Biden knows Rutte well; for the past 14 years, he has been at the helm of the Dutch government. Following elections in the Netherlands last November, Rutte has visited the White House five times, and the two met in the Oval Office in January last year to discuss issues such as aid to Ukraine and responding to China’s rise. “We look to you to make sure that we have a coherent response from Europe, from all of Europe, for Ukraine,” the president told his guest at the start of the meeting.

NATO wanted the next person to lead the organization to be a woman, and preferably someone from the southern members (the secretary general has always been a man, and the last few have all been from the Nordic countries), but at this point that seems unlikely.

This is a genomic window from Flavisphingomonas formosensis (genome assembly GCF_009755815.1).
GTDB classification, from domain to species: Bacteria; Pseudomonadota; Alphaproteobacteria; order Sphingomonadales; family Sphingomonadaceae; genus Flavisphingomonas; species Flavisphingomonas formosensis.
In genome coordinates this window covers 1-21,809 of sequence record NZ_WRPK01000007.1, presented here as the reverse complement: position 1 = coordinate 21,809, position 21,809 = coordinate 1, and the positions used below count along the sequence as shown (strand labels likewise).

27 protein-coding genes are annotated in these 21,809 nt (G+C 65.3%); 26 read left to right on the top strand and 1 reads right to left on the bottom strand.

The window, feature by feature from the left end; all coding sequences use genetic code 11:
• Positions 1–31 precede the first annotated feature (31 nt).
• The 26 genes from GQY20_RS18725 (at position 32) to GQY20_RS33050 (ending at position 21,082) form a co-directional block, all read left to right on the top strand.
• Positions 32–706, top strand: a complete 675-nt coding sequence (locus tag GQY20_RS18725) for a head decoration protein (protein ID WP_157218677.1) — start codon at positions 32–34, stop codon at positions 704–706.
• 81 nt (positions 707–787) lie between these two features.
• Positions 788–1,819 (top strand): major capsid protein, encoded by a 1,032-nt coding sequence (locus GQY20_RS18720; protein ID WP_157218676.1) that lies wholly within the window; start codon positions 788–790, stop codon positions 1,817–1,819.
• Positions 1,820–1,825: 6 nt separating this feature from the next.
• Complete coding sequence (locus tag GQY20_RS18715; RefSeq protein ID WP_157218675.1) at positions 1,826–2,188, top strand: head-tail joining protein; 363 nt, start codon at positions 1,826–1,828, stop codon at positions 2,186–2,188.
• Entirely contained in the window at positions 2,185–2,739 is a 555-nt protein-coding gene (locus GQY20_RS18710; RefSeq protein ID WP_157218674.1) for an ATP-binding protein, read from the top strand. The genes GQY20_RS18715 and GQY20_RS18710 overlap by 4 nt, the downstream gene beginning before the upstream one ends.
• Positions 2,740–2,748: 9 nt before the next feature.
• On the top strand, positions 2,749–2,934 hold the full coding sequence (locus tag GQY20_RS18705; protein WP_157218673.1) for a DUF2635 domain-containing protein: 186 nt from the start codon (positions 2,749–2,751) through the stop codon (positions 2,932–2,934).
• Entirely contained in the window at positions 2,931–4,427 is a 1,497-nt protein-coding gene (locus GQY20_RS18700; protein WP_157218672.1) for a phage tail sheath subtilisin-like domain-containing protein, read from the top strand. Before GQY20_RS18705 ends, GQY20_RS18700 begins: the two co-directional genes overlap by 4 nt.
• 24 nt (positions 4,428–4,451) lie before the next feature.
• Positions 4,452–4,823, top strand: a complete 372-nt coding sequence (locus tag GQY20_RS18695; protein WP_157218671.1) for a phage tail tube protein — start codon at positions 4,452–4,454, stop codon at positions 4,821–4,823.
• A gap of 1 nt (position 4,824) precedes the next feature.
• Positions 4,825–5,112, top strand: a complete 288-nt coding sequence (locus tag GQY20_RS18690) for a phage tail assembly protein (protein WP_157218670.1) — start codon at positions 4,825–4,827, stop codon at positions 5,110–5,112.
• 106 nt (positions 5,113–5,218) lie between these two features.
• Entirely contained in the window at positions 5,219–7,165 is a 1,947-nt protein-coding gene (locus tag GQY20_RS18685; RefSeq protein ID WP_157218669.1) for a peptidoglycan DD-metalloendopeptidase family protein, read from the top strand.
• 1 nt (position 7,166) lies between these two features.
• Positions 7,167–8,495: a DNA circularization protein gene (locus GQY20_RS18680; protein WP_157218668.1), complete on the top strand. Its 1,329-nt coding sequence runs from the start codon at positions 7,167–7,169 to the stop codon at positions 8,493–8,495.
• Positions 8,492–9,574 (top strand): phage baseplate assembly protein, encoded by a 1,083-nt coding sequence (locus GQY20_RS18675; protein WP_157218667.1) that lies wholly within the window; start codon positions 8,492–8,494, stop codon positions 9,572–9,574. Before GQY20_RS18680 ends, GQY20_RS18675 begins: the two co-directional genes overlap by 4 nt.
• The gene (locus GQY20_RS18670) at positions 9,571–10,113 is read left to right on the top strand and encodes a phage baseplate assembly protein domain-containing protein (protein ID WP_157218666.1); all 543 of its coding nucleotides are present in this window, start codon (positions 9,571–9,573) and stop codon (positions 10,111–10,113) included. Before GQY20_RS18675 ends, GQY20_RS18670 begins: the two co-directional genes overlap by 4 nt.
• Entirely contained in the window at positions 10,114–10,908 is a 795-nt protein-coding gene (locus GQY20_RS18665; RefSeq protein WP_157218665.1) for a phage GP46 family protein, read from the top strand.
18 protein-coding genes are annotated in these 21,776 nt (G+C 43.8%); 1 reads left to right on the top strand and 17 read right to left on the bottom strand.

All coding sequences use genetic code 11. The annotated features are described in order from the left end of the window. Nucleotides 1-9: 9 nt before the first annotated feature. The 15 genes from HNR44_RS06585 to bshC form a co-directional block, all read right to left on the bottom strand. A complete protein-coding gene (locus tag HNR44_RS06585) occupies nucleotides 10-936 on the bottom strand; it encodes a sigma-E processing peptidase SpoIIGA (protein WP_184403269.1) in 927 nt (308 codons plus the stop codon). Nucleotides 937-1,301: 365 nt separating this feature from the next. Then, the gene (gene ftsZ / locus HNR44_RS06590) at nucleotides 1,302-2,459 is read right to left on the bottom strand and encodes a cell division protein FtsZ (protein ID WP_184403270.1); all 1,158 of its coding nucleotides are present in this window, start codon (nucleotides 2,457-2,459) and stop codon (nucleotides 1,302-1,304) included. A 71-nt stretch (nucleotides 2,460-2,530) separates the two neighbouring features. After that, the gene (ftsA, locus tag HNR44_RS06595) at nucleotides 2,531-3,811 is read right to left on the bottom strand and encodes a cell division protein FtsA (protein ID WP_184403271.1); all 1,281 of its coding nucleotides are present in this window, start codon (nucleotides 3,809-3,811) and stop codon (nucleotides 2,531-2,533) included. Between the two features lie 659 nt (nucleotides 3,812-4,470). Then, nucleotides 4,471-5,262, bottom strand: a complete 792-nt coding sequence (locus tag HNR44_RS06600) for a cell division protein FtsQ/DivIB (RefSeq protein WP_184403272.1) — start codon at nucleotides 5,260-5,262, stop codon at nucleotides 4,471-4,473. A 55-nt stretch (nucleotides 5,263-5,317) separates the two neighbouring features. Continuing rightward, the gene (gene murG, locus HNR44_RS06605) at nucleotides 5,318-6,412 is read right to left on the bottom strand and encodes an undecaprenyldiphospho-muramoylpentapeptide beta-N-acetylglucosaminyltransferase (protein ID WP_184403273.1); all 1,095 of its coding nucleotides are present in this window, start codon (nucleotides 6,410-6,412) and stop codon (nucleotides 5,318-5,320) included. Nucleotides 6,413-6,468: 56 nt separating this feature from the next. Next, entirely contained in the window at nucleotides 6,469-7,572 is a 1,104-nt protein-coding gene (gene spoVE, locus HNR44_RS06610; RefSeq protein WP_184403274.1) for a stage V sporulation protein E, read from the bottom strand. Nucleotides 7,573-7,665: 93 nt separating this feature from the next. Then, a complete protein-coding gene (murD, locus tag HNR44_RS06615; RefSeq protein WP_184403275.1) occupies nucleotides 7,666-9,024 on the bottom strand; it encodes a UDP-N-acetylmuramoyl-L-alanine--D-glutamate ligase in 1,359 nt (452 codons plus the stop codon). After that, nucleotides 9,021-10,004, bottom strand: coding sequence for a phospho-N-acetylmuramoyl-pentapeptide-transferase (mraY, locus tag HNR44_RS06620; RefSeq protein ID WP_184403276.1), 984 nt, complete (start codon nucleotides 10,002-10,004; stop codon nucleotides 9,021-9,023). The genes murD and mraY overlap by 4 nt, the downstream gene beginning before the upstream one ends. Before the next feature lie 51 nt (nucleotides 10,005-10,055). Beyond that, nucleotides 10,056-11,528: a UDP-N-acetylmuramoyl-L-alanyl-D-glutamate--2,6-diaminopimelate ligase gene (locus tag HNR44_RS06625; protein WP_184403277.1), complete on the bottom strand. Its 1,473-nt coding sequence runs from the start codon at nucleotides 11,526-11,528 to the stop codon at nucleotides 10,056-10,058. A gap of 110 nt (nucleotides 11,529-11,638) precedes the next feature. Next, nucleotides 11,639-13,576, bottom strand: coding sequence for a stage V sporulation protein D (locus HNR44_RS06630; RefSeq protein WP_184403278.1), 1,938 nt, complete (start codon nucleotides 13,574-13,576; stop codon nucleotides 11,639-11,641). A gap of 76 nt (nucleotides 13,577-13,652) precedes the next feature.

Last year there was talk of Estonian Prime Minister Kaja Kallas filling the position, although some allies considered her to be too hawkish on Russia. Danish Prime Minister Mette Frederiksen was another option, but she did not have unanimous support either. Both ended up withdrawing their names from consideration and supporting Stoltenberg’s mandate for another year. There was even talk of Ursula von der Leyen, the president of the European Commission, filling the position but, according to allied sources, in her own country, German Chancellor Olaf Scholz balked. France was also reluctant. As EL PAÍS reported, von der Leyen is running for a second term at the head of the Commission and never made an official statement or took a step toward candidacy.